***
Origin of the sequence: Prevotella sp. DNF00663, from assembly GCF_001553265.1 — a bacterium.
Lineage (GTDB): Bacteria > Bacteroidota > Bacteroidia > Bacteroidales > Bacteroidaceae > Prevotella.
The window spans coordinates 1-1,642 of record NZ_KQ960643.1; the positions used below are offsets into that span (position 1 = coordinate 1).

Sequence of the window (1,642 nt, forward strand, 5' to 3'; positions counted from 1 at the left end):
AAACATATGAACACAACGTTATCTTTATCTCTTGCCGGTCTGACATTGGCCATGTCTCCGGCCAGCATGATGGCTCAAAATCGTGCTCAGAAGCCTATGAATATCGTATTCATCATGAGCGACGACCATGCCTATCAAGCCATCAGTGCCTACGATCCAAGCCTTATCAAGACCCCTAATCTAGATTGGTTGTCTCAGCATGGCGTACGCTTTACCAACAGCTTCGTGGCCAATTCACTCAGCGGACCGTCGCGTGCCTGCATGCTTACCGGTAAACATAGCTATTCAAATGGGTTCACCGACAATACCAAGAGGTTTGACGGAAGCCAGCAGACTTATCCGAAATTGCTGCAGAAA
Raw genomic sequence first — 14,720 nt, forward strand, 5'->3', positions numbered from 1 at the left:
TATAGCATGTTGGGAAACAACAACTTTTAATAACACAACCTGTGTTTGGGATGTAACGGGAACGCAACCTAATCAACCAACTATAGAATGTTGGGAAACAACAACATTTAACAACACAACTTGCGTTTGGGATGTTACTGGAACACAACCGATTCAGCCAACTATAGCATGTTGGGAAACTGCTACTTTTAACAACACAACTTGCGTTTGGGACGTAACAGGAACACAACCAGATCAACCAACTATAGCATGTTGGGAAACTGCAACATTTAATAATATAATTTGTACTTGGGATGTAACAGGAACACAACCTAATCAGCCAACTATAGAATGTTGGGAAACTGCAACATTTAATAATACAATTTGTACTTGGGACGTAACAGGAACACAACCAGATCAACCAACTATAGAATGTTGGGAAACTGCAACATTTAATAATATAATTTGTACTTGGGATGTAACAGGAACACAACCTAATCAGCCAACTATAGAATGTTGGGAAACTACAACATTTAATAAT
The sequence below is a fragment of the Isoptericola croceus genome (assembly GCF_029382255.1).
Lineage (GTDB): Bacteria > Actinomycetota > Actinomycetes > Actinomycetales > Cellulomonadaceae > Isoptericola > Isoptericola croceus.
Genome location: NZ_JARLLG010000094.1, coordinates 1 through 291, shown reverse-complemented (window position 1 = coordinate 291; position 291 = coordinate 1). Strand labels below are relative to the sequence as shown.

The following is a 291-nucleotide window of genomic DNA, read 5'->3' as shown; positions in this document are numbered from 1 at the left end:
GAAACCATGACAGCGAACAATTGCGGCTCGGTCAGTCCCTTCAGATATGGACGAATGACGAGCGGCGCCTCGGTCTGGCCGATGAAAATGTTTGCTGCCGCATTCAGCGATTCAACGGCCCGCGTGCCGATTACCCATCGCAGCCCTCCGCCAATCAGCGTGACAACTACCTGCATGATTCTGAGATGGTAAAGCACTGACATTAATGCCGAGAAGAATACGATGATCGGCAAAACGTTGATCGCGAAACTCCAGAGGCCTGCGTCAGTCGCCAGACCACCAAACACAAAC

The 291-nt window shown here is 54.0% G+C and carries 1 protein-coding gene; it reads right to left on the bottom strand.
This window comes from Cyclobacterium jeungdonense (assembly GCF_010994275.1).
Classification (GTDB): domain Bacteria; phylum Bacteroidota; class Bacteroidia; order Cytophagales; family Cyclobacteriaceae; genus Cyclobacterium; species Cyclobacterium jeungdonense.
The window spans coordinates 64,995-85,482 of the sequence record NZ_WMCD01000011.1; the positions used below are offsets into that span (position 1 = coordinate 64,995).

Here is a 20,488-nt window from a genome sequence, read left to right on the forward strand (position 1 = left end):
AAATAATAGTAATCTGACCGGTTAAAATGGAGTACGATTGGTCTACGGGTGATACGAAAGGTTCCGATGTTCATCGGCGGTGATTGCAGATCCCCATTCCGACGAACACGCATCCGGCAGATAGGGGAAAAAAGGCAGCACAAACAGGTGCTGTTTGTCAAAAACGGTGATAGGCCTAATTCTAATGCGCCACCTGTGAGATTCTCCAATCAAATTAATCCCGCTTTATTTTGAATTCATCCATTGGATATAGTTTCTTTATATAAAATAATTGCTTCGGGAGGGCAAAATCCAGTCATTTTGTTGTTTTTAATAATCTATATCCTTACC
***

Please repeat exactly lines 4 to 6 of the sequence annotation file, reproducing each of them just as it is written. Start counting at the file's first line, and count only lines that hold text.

Sequence of the window (1,642 nt, forward strand, 5' to 3'; positions counted from 1 at the left end):
AAACATATGAACACAACGTTATCTTTATCTCTTGCCGGTCTGACATTGGCCATGTCTCCGGCCAGCATGATGGCTCAAAATCGTGCTCAGAAGCCTATGAATATCGTATTCATCATGAGCGACGACCATGCCTATCAAGCCATCAGTGCCTACGATCCAAGCCTTATCAAGACCCCTAATCTAGATTGGTTGTCTCAGCATGGCGTACGCTTTACCAACAGCTTCGTGGCCAATTCACTCAGCGGACCGTCGCGTGCCTGCATGCTTACCGGTAAACATAGCTATTCAAATGGGTTCACCGACAATACCAAGAGGTTTGACGGAAGCCAGCAGACTTATCCGAAATTGCTGCAGAAA
Raw genomic sequence first — 14,720 nt, forward strand, 5'->3', positions numbered from 1 at the left: